“Just When You Thought You Were Too Old for Romance” Sociology Help

“Just When You Thought You Were Too Old for Romance”

People think when you get to a certain age, there’s no more sex. That ain’t true. -‘Harry’ (played by Joseph Bologna) makes this statement in the film Boston Beach Club, and moviegoers over over the age of fifty often cheer loudly in’ their local Australopithecus are tired seeing older older people being portrayed as sexless beings.

Films that involve romance between older individuals, such as Boynton Beach Club, Something’s GoTTa Give, and Calendar Girls. have become more popular with film makers and movie audiences In recent years. These movies have come  in the  aftermath of a drought of many years Ir.which older actors found it increasingly difficult to find mature roles in films. If they did  and a part, the characters they portrayed  typically were chronically III or dying-although that genre of films has not   disappeared, as evidenced by movies such as Aurora Borealis, in which the actor Donald Sutherland plays the role of a suicidal  parkinson’s disease patient. By Contrast, however, Boynton Beach Club is about five people living in an adult community in Florida ho want to get back into the dating game and to have ongoIng adventures in their lives.Although the characters meet at a local  bereavement group, they soon begin to enjoy a new era of their lives as they interact with new people and  rediscover an interest  n   heir own sexuality. For the Baby Boomer generation, films such as this show that what it means to be older has changed   ramatically, and this is also an Important message for younger film audiences. According to some analysts, films such as Boynron  Beach Club reflect a shift in the attitudes of producers, directors, and Hollywc.od financial backers as they begin to realize that   lder moviegoers (who constitute a lucrative market for films and DVDs)are not going to pay money to  watch plots that revolve  ntirely around adolescents and  young people As Susan Seidelman, the writer-director of boynton Beach Club, stated, ‘There are a   ot of people over 40 and 50 who would go to the movies, but they want to  see a movie that reflects their experiences as an older  erson, That’s a tough sell for your average Hollywood movie  executive, a fetus in a suit’ (qtd.in Newcott, 2007). Even if this   .moment i$an overstatement, it highlights the point that the manner in which the media frame stories and articles  about older  people Is important in our society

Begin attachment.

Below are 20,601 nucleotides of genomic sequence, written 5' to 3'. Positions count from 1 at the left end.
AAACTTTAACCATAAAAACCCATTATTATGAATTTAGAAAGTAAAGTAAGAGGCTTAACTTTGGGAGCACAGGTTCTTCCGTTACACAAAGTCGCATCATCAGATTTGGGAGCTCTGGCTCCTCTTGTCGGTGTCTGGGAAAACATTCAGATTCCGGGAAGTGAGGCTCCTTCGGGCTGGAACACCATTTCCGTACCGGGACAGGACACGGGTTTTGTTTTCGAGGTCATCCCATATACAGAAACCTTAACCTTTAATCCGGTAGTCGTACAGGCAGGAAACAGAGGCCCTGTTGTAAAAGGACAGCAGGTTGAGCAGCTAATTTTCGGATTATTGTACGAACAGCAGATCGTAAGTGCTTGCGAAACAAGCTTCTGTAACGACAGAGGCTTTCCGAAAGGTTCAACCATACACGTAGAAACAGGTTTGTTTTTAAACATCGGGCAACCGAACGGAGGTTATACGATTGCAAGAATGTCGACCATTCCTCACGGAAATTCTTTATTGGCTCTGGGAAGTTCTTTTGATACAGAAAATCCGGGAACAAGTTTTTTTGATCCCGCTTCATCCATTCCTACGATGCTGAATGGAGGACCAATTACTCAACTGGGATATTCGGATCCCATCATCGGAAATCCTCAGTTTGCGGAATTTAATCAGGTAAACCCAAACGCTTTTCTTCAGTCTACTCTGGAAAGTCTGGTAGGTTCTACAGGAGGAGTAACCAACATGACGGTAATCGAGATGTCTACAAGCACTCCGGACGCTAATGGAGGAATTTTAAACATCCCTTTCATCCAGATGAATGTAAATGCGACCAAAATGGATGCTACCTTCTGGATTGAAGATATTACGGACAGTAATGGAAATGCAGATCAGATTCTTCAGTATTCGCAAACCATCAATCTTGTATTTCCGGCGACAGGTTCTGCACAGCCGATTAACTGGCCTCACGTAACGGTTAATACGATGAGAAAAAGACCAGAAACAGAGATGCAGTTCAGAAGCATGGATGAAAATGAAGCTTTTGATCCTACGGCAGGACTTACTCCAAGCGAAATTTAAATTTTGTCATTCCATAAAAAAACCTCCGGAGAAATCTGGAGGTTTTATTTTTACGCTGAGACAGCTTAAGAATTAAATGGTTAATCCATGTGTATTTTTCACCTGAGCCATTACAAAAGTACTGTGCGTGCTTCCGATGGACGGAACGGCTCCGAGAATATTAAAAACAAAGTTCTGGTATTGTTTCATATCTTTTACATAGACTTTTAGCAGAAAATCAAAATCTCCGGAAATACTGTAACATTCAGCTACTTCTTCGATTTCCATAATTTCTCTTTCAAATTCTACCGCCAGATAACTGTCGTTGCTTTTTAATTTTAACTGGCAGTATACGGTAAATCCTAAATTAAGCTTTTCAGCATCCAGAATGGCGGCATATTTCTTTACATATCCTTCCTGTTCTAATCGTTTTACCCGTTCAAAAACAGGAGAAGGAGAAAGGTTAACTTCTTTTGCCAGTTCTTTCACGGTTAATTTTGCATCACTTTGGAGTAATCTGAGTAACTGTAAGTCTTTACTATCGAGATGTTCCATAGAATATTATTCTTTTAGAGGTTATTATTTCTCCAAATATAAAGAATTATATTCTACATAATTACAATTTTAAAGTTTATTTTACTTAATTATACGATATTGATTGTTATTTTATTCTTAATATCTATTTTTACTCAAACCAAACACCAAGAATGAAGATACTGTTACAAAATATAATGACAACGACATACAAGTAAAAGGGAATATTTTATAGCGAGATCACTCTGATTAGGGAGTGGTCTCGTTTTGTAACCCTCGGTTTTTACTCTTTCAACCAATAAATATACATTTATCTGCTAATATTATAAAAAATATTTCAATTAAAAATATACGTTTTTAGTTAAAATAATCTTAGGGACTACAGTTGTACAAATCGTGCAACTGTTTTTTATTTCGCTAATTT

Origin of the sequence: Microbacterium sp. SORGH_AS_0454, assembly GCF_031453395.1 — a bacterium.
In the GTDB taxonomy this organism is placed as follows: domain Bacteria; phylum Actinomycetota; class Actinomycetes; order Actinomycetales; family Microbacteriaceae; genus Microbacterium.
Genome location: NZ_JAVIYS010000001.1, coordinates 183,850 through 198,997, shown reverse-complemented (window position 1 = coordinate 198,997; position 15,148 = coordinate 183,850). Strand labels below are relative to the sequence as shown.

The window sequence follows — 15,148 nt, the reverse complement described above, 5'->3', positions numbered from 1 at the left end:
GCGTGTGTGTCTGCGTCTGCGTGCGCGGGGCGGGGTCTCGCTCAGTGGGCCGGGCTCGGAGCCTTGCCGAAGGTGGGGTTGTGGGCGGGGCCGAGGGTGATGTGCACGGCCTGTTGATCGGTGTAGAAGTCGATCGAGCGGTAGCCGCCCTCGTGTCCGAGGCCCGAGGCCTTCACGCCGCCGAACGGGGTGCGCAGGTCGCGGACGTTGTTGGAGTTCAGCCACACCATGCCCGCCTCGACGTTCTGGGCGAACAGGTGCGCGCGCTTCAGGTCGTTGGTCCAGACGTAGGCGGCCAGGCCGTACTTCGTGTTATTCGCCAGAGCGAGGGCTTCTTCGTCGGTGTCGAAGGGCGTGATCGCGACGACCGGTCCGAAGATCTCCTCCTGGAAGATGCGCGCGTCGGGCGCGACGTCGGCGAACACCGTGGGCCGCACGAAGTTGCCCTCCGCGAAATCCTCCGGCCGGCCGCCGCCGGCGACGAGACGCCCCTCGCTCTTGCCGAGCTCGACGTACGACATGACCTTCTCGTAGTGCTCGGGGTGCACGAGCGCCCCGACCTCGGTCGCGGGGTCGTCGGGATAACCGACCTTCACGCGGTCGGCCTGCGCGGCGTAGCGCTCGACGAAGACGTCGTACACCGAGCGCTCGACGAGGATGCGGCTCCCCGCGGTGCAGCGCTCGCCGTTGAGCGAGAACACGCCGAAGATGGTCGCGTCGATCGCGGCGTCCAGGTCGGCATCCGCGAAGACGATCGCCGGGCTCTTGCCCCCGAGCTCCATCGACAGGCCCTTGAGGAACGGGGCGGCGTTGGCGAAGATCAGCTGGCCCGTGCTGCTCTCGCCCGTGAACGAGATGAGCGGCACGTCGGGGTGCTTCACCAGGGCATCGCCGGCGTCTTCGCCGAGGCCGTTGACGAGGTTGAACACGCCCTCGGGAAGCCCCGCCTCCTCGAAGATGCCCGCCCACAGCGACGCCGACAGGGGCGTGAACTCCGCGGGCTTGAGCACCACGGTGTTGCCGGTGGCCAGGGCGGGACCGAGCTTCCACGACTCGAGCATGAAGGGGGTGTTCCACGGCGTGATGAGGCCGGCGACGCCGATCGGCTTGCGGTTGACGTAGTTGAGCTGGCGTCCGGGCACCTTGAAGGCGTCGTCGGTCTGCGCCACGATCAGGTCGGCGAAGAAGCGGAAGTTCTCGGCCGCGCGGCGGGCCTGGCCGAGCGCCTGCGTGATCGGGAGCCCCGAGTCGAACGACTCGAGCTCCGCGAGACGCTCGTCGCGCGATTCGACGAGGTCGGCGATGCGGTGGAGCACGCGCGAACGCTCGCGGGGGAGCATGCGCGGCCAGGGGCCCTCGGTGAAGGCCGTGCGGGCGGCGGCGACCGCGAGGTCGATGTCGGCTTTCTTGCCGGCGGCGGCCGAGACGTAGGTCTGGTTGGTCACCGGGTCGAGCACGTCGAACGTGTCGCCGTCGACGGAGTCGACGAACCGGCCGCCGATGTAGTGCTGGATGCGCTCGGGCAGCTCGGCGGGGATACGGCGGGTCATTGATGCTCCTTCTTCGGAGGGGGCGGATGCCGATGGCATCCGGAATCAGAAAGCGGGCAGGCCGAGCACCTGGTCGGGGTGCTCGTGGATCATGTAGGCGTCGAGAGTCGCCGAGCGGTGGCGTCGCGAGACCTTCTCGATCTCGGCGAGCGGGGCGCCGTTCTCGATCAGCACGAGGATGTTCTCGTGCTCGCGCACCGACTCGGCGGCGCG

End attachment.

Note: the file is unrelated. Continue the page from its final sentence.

For many years, older Individuals have either been stereotyped or ignored by the mainstream media, which have been accused of  resenting distorted images of the elderly (see Dell off, 1987) or of’geezer bashing’ (see Hess, 1991). Even today, some media   ports on Social Security, Medicare, .and other issues concerning older Americans  are framed in such a way that older people  appear to be pitted against younger people In a battle over money and other scarce resources. When news reports suggest that the   money spent for programs folder Individuals is money that is taken away from affordable housing, better  schools, fighting  infant  mortality, and Investing in the  future, this zero-sum-game framing (‘if you win, I lose”) unnecessarily pits older people against out. However, this type of framing does not show the big picture of how  other activities (such as military spending and war)  might be an even greater drain on such domestic spending programs  (Hess, 1991). Perhaps it is important for books and movies to   ell us stories about the feelings of older individuals and to show their daily struggle for love, hope, and dignity in a world  that  fen  ewes not respect the contributions of the elderly.  Because the process of aging has been considered boring or downright  pressing   y many media analysts, older people have been neglected in much media coverage.  However,we need to know more about the  aging process,  particularly its emotional components. We also need to see how older people conduct their lives, review their past   experiences, and deal with the aging process because each of us may live to see the day when older people are us, not’them-the  other or the ‘outsider’-In what is likely  to remain a youth-oriented nation.

Reflect & Analyze

Have you seen films or watched television programs that that are a good example of how stories about older people might be framed?  ave you also seen “geezer bashing”? For example, what about the portrayal of older people in some comedies and late-night  television shows? What effect does media framing of aging have on your opinions of the elderly?

Posted on September 6, 2014 in Aging and inequality based on age

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